Devlog 39 Release V04 Toggling Leds
In this session I’ll discuss the latest release which includes handling HEX numbers and manipulating hardware.
One of the major obstacles to working with hardware was the lack of support for hexadecimal numbers. That is, inputting something like
0xCAFE4241 would be treated as a string (and word not found). Back in the day, older Forths would set the base value using a word such as
DECIMAL or even
OCTAL. I think this is completely unnecessary and much more elegant to simply prefix a number with the number base
0x. It also prevents problems where one might forget to set the base back to what it previously was. Decimal is the default base for numbers, and octal can be ignored (or implemented in Forth). Binary input might be added in the future, with the
0b prefix, but I don’t think it’s very important for now.
More importantly, when browsing through the CPU datasheet, we’ll typically (always) find memory addresses given in hexadecimal values, so let’s support that.
First, in our internal
number function after checking if the number is negative (prefixed with
-), instead of jumping to
number_digit we’ll jump to
number_check and see if it’s hexadecimal (prefixed with
number_check: li t3, 0x00007830 # load the '0x' string into temporary lhu t2, 0(a0) # load the first 2 characters into temporary bne t2, t3, number_digit # jump to number digit loop if the first 2 characters are not '0x'
We’re using the
lhu instruction to load a half-word (16 bits / 2 bytes), and then comparing those 2 bytes with the value
0x00007830 which just so happens to be
0x when input through the UART. If there’s no match, then we’ll jump to the
number_digit routine as usual. If there is a match, then we’ll set the number base to
16 in a temporary register, and increment the buffer address by 2 to skip the
0x characters. We jump to
number_error if the string is only 2 characters and equal to
0x. This doesn’t actually return an error / reset things. All it does is adjust the return value in the
X working register so when the function returns, we’ll know it’s not a number (maybe
0x is a word? why not?).
number_digit, we’re doing things a bit differently to check if the digits are valid. We want to ensure they’re between
0-9 if the base is 10, and between
0-F if the base is 16. Unfortunately in ASCII the letters
A-F don’t immediately follow
9 or precede
0, so a bit of funky math is required. The exact approach is explained very well in the Forth book “Threaded Interpretive Languages (1981)”, but luckily for us it was also implemented in jonesforth. Even better, an existing QEMU jonesforth RISC-V port also implemented this approach in Assembly, so I inspired myself from those two and made some modifications to work in FiveForths.
The final change was to change the return type for the
X register. Previously a
OK and a
ERROR. I changed it so
OK and anything greater than that means
ERROR. The reason is the
X register (
a1) starts off holding the size of the token, and while processing each digit we decrement that size until it reaches
0. Although if we detect a non-digit (ex:
$) then it’s definitely not a number, so we end the routine there, leaving
X at its last value, which will ultimately be greater than
0 (thus, an error). If the value of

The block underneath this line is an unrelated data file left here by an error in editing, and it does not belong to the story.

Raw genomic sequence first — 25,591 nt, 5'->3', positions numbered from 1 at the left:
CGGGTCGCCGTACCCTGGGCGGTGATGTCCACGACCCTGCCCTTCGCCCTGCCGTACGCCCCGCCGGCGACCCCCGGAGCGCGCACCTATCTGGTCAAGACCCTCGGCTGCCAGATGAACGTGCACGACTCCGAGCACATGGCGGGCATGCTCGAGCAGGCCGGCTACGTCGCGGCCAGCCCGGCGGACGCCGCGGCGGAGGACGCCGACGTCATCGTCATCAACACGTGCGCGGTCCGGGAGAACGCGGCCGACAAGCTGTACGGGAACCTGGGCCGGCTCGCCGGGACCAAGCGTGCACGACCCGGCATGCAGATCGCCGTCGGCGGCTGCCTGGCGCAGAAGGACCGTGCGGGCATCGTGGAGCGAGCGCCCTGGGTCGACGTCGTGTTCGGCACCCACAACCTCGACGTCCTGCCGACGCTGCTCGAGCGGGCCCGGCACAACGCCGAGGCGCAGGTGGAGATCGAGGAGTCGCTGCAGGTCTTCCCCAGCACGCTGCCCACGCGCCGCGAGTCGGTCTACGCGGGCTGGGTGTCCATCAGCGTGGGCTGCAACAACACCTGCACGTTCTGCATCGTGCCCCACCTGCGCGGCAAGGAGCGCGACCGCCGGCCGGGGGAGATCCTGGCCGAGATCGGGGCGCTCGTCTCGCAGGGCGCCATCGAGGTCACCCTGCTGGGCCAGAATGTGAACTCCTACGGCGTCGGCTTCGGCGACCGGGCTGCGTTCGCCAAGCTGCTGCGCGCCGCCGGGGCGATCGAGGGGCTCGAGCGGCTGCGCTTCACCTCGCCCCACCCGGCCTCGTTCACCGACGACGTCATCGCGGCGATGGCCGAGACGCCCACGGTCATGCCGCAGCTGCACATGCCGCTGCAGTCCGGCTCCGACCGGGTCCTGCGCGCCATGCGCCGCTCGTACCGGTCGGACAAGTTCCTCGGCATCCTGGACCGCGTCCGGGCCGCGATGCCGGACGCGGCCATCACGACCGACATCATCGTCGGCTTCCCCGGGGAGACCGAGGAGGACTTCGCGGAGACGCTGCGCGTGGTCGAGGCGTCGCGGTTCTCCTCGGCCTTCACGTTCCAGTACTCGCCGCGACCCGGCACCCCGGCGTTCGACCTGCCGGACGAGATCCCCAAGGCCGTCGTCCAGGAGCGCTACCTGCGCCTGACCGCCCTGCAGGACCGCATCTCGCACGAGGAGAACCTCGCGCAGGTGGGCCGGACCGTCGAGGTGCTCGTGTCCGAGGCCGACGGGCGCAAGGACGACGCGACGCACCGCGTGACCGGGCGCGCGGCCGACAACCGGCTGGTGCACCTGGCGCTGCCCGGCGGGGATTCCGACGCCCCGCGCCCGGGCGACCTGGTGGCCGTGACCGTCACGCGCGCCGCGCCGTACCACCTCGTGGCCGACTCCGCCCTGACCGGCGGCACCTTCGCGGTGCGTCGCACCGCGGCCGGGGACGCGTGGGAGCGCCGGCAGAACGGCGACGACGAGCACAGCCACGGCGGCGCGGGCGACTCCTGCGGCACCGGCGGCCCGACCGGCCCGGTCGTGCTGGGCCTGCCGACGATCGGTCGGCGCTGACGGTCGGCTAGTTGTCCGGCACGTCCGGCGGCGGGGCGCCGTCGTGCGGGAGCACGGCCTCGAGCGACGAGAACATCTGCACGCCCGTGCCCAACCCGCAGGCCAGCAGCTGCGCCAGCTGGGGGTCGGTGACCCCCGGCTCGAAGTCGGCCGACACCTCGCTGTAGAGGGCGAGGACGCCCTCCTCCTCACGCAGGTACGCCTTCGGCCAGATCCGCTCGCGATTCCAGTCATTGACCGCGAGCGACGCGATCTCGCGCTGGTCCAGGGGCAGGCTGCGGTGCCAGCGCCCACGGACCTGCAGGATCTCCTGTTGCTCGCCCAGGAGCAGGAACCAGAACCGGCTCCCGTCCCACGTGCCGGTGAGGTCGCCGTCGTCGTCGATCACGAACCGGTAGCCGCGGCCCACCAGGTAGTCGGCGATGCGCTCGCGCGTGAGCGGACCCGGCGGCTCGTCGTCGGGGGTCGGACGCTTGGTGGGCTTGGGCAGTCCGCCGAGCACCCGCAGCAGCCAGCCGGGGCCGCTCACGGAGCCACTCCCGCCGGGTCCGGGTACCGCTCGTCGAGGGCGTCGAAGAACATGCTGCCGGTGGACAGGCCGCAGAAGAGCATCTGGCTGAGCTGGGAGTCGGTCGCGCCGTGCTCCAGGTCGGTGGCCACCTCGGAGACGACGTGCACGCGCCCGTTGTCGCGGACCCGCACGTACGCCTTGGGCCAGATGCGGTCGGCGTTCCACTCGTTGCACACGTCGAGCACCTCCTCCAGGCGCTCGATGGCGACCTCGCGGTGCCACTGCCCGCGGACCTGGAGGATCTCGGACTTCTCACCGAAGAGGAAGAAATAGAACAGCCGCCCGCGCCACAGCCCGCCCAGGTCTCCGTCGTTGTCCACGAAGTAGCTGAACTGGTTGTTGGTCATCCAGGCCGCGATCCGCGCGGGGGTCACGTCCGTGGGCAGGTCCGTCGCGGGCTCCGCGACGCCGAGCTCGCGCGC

0 at the end of the routine, we know for sure we have a valid number, which we store in the
W working register (
Of course in the interpreter when
call number returns, we need to check if
- bnez a1, push_number # push the token to the stack or memory if it's a number + beqz a1, push_number # push the token to the stack or memory if it's a number
That’s a small but crucial change.
Now that we can input hexadecimal numbers, it becomes much easier to mess with the hardware. Our Hello World for FiveForths involves toggling the blue (pin A1) and green (pin A2) LEDs.
Before we start, it’s important to define some words which will be used later:
: invert -1 nand ; : over sp@ 4 + @ ; : swap over over sp@ 12 + ! sp@ 4 + ! ; : and nand invert ; : or invert swap invert nand ;
Now here’s the Forth code to turn on the green and blue LEDs on the Longan Nano:
: green_led_on 0x40010800 @ 0xFFFFFF0F and 0x00000030 or 0x40010800 ! ; : blue_led_on 0x40010800 @ 0xFFFFF0FF and 0x00000300 or 0x40010800 ! ; green_led_on blue_led_on
Here’s what the code actually does:
- read the current GPIOA port config (with
- apply a mask to clear the 4 bits for pin the (with
- apply the new pin config (with
- store the new GPIOA port config (with
- execute the new word to turn on the LED
And here’s an explanation of the hexadecimal values:
0x40010800: GPIOA base address with offset
CTL0pins 0-7 (would be
0x04for pins 8-15).
0xFFFFF0FF: mask to clear GPIO pin 2 (would be the same for GPIO pin 10, while GPIO pin 1 would be
0xFFFFFF0Fand GPIO pin 8 would be
0x00000030: GPIO pin 1 setting
push-pull output, max speed 50MHz.
0x00000040: GPIO pin 1 setting
0x00000300: GPIO pin 2 setting
push-pull output, max speed 50MHz.
0x00000400: GPIO pin 2 setting
Now to turn off the LEDs is equally simple:
: green_led_off 0x40010800 @ 0xFFFFFF0F and 0x00000040 or 0x40010800 ! ; : blue_led_off 0x40010800 @ 0xFFFFF0FF and 0x00000400 or 0x40010800 ! ; green_led_off blue_led_off
Notice here in the definitions all we changed is the value of the GPIO pin settings. We’re switching the GPIO pins back to
floating input mode, which essentially is like turning off the LEDs (technically the LEDs are active-low, so turning them “on” requires us to bring the pins low).
I think this shows some of the stronger points of writing in Forth as opposed to Assembly, and it’s nice being able to do it interactively and see the results right away.
I’ll be focusing on other projects moving forward, so I don’t expect to add any new features or enhancements anytime soon, or at least until those projects are completed. Thanks for following along!